Vanterpool v. Cuccinelli: Threading the Needle to Preserve a Free Speech Claim Against a Government Employer without Admitting to Lying Earlier About Who Spoke
Yesterday, we reviewed a recent decision by a federal court in Richmond in the case of Vanterpool v. Cuccinelli (yes that one), and when firing a government employee for speech or political affiliation may be okay under the First Amendment. The answer is that it may be okay if the employee is in a policymaking position. The court’s decision spells out why and what it means to have such a position. The case is also a helpful reminder that staking out one position in litigation may undermine another.
In her first complaint, Vanterpool apparently did not want to say that she posted the comment criticizing Cuccinelli on the Washington Post because she had denied doing so when she was confronted about the comment by one of Cuccinelli’s deputies, Charles E. James, Jr., who was also a defendant in the case. James later questioned Vanterpool’s credibility and asked her to resign or be terminated. If Vanterpool alleged in the complaint that she personally posted the comment, then that could have bolstered a defense by Cuccinelli and James that she wasn’t fired for speaking freely but for being dishonest.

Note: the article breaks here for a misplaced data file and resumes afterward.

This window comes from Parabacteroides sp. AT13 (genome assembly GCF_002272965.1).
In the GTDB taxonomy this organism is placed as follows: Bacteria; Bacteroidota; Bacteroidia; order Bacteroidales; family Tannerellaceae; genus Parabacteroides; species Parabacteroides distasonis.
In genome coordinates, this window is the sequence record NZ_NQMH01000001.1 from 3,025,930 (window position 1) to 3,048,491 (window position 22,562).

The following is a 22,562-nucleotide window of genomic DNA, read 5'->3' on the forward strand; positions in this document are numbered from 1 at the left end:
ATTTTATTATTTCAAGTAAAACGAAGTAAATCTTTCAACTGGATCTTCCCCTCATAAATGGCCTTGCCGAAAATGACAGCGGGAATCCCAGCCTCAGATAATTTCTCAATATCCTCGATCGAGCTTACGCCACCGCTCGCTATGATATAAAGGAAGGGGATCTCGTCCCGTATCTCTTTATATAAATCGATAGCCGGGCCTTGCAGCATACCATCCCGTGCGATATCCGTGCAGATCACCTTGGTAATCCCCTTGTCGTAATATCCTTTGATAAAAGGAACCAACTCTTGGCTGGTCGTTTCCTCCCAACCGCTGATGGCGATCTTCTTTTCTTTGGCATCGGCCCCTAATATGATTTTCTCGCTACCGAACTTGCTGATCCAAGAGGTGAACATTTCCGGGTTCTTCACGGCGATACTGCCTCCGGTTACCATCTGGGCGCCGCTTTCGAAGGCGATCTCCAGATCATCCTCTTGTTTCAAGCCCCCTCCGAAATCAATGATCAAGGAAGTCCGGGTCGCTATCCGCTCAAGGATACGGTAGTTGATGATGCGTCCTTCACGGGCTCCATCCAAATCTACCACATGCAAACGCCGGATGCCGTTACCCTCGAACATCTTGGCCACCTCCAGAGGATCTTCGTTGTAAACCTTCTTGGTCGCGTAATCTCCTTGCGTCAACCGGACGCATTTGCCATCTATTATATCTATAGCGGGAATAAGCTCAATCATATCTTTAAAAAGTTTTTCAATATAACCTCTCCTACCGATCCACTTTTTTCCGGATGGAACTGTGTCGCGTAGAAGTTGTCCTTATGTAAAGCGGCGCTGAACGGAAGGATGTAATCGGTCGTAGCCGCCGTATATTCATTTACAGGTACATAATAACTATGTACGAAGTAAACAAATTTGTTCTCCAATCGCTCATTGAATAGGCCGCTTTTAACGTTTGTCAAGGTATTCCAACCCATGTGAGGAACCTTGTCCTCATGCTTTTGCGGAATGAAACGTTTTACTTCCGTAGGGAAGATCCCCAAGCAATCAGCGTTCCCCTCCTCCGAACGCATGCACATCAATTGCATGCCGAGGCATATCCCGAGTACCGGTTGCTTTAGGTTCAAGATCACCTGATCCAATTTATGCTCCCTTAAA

Cuccinelli and James moved to dismiss the first complaint on the ground that, if Vanterpool didn’t make the comment, then she didn’t speak and no First Amendment free speech right could be at issue. Vanterpool then amended her complaint to allege that she “helped in deciding and putting together the contents of the comments . . . and authorized the posting of the comments.” This would seem to preserve Vanterpool’s claim that she was fired for exercising her First Amendment rights to political affiliation and association because she participated in making the comment and endorsed it, while also allowing her to maintain that she truthfully denied having made the comment when James questioned her. Unfortunately for Vanterpool, even after threading the needle that way, the court found that she did not have a First Amendment right not to be fired for her political affiliation or association.